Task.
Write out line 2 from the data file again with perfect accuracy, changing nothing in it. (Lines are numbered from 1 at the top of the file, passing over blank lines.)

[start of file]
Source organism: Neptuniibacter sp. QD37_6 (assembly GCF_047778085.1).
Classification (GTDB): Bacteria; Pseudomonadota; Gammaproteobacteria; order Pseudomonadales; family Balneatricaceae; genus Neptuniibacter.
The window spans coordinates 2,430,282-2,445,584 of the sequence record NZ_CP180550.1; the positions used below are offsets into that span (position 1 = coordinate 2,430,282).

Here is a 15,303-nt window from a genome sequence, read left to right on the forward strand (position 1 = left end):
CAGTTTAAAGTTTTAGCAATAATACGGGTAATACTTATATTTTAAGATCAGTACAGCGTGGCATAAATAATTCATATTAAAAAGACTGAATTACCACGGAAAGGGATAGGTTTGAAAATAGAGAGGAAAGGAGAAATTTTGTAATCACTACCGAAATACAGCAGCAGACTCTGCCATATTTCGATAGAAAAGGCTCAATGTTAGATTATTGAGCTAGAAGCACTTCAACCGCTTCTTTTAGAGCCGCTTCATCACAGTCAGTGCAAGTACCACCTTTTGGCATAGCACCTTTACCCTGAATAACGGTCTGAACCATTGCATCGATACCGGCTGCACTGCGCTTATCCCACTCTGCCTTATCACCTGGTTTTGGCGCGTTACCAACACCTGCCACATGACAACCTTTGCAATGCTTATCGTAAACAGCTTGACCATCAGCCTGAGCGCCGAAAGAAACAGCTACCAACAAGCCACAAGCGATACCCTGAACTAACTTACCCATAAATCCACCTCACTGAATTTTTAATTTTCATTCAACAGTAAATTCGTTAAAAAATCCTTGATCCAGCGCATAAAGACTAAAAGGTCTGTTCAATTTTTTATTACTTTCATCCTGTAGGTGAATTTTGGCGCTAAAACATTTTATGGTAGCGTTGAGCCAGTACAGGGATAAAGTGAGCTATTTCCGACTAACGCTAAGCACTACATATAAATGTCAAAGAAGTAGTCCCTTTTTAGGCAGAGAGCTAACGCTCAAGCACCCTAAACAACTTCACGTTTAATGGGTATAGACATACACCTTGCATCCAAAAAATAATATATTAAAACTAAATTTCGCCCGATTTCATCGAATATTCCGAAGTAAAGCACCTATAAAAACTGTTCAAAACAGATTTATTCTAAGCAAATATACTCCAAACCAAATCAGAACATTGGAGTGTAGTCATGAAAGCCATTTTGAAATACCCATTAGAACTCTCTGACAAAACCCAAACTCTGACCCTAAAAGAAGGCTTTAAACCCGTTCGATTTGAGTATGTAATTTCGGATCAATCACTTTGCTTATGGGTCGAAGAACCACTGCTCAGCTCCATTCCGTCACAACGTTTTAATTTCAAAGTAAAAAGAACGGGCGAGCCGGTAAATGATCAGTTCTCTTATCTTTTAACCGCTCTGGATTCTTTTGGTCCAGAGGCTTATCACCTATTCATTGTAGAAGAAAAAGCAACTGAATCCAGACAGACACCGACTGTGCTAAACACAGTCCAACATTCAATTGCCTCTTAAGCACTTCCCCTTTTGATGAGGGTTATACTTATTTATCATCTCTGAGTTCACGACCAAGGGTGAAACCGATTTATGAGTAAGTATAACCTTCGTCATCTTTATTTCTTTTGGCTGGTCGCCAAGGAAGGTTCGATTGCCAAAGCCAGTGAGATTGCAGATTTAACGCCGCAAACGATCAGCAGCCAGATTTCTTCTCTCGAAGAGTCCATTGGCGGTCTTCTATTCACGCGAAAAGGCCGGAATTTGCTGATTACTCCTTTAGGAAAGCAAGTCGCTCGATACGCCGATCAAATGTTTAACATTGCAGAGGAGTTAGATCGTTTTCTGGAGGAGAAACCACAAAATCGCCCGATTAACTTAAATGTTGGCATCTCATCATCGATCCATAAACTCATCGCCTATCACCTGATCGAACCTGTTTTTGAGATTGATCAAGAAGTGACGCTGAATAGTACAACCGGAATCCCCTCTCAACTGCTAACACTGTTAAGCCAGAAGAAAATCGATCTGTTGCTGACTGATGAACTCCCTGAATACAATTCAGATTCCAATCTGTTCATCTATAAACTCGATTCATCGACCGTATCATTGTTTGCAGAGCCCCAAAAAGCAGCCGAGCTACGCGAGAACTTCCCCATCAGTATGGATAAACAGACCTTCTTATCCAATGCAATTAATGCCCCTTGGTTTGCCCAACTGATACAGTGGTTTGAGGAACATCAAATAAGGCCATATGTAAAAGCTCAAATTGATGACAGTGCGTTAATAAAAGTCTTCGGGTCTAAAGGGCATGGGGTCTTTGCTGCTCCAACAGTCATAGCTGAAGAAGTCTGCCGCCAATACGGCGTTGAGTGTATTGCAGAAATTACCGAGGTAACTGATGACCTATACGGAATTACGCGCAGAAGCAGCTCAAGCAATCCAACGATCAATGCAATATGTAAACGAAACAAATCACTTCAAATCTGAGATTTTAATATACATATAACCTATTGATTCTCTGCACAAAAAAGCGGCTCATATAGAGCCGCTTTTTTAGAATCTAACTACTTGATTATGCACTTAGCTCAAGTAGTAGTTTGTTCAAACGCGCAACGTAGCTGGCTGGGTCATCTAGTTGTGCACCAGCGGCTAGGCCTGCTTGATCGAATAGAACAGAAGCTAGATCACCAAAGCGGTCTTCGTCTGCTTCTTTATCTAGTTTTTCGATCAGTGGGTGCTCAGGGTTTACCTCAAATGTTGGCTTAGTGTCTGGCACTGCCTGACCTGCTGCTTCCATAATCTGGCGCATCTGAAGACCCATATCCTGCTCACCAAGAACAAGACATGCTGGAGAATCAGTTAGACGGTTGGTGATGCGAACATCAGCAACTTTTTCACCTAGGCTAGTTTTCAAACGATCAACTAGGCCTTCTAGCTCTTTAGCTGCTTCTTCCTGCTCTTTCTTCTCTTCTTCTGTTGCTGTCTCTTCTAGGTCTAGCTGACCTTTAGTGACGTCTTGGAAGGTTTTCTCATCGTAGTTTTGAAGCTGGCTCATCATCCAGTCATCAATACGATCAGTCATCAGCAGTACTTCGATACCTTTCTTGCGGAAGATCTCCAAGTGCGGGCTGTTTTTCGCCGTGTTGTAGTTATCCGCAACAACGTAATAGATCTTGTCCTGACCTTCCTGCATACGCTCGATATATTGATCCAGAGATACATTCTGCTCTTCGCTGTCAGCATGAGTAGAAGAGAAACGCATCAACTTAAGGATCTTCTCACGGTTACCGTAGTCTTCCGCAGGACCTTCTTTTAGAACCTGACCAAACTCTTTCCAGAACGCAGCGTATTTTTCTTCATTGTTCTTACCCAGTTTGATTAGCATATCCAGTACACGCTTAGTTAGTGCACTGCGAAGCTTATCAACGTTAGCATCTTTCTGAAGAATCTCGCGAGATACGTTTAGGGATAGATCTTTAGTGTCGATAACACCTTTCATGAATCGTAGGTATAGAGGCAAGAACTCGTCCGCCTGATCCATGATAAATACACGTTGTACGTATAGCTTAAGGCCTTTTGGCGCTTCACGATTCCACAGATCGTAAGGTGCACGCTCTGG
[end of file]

Classification (GTDB): Bacteria; Pseudomonadota; Gammaproteobacteria; order Pseudomonadales; family Balneatricaceae; genus Neptuniibacter.